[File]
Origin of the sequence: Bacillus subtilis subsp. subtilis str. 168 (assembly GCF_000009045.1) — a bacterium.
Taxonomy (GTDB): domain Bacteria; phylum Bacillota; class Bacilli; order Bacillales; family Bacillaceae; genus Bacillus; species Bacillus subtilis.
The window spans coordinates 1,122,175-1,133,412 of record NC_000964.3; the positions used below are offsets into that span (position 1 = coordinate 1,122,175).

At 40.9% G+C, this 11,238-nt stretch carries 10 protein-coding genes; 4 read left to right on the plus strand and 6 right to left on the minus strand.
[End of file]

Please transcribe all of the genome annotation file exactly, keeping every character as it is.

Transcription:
Origin of the sequence: Bacillus subtilis subsp. subtilis str. 168 (assembly GCF_000009045.1) — a bacterium.
Taxonomy (GTDB): domain Bacteria; phylum Bacillota; class Bacilli; order Bacillales; family Bacillaceae; genus Bacillus; species Bacillus subtilis.
The window spans coordinates 1,122,175-1,133,412 of record NC_000964.3; the positions used below are offsets into that span (position 1 = coordinate 1,122,175).

At 40.9% G+C, this 11,238-nt stretch carries 10 protein-coding genes; 4 read left to right on the plus strand and 6 right to left on the minus strand.